September 3, 2005 marks the 60th anniversary of victory in the Chinese War of Resistance Against Japanese Aggression and the end of the Second World War.
Official commemorative activities ended with a solemn ceremony at Tiananmen Square in Beijing on Saturday morning during which President Hu Jintao delivered a keynote speech.
Over 300 WWII veterans and their families from 22 countries attended the commemoration ceremony at the invitation of the Chinese People’s Association for Friendship with Foreign Countries, Xie Yuan, a press official of the organizing committee said on Saturday afternoon.
Many of them and their Chinese counterparts were awarded special medals.
A total of seven Canadians attended the ceremony in the morning, representing three families including Henry Norman Bethune (1890-1939) and James G. Endicott (1898-1993). All three had fought alongside China in the war against Japan in the 1930s and 40s.
Stephen Endicott, the second son of James G. Endicott, still remembers the bombing of Chongqing, China’s wartime capital.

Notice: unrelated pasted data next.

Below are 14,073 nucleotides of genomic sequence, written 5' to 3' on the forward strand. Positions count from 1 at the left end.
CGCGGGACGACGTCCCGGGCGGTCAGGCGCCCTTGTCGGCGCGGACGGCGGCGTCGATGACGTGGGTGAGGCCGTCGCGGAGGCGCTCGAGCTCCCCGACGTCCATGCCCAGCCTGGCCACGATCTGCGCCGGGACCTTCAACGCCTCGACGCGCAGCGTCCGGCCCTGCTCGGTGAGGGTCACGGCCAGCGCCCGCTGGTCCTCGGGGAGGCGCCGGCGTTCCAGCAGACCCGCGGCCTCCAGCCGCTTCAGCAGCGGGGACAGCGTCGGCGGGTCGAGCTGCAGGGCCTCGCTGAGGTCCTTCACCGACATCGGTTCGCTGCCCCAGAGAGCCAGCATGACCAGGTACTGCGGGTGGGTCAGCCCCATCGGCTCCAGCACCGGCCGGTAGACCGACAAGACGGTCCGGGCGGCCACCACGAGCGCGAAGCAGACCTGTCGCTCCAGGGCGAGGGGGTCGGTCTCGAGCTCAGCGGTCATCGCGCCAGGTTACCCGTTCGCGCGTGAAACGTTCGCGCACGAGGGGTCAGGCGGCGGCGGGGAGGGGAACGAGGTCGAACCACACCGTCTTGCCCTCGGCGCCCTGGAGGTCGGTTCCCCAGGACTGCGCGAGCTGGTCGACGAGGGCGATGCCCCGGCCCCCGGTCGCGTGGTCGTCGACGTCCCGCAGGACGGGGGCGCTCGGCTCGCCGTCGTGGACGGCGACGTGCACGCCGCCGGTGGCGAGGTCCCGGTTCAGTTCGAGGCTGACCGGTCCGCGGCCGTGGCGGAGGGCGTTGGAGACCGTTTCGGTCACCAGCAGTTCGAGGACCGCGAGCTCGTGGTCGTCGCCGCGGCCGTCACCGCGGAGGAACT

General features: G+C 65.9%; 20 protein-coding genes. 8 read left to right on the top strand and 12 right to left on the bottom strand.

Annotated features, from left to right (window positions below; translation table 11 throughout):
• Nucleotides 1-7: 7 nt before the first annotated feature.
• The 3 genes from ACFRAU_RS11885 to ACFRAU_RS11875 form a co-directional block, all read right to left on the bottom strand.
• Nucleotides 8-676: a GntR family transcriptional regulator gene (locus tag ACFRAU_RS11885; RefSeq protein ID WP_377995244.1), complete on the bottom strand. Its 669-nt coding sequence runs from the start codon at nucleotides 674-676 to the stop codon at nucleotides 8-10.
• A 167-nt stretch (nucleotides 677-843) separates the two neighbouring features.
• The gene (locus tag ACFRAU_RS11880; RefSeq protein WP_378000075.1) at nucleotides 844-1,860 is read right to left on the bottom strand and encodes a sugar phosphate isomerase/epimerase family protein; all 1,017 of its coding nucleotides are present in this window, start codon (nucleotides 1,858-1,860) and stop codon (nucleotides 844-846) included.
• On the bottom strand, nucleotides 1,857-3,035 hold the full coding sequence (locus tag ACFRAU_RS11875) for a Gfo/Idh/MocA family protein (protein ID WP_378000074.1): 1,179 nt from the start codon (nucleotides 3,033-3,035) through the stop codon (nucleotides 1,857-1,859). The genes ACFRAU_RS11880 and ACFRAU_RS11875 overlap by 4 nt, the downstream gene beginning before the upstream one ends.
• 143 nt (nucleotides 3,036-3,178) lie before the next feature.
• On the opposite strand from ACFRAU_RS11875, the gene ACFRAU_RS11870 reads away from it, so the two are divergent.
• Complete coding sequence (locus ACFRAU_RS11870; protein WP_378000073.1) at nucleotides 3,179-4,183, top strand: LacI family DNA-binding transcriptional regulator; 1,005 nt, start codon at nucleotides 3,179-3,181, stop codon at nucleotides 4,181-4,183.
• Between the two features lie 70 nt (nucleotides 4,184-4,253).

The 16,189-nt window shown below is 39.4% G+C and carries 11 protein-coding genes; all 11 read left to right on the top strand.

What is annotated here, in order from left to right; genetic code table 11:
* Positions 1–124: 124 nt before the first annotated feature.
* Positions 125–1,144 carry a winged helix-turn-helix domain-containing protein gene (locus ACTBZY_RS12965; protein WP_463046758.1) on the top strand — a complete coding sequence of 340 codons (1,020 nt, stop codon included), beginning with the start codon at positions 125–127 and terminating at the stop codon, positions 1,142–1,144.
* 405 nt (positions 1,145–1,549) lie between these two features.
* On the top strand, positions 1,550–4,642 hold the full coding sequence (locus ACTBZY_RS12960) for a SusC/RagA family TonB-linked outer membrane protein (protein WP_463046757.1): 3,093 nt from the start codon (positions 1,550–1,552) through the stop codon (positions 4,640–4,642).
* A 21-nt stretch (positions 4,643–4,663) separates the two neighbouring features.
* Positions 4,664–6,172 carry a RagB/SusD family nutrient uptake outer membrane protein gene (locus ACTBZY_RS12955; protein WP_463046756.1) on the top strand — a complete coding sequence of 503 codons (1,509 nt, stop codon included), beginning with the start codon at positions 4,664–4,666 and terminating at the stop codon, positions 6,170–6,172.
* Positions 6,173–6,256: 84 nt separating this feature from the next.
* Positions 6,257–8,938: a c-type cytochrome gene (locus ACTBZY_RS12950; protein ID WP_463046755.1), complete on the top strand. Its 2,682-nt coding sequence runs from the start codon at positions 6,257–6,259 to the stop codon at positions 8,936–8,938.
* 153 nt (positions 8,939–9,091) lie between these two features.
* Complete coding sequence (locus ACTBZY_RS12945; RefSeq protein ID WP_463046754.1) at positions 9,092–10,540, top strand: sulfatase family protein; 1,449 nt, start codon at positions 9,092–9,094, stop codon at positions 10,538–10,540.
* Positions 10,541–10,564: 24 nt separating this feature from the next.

“I was just a boy during the anti-Japanese war. We lived in Chongqing. There are four children in our family. When we left to return to Canada, about 7,000 Japanese bombers had practically destroyed the city,” he recalled at a press conference on Saturday afternoon.
James G. Endicott, a missionary in the United Church of Canada, was born in China where he lived for 35 years. During China’s War of Resistance Against Japanese Aggression (1937-1945), he was appointed advisor to Chiang Kai-shek and served as a secret intelligence agent to maintain contact between the US military and the Communist Party of China.
“The mission colleagues didn’t approve of his taking part in the Chinese fight. They said it was not the program, but he decided that he should stick to his principles. He was willing to go against the tide for his principles,” Endicott commented.
Scott Davidson, the manager of Bethune Memorial House, now a National Historic Site of Canada, was pleased to attend the ceremony.
Davidson was honored to know that Bethune is still remembered in China, 63 years after his death. About 20,000 people visit the Bethune Memorial House every year. Two thirds of them are Canadian Chinese and some from the Chinese mainland.
Davidson, in his thirties, was introduced to WWII history through his research on Bethune. He said that he was deeply impressed after speaking with many of the WWII veterans. “Certainly, my generation still honor and respect these people,” he said.
(China.org.cn by staff reporter Tang Fuchun September 4, 2005)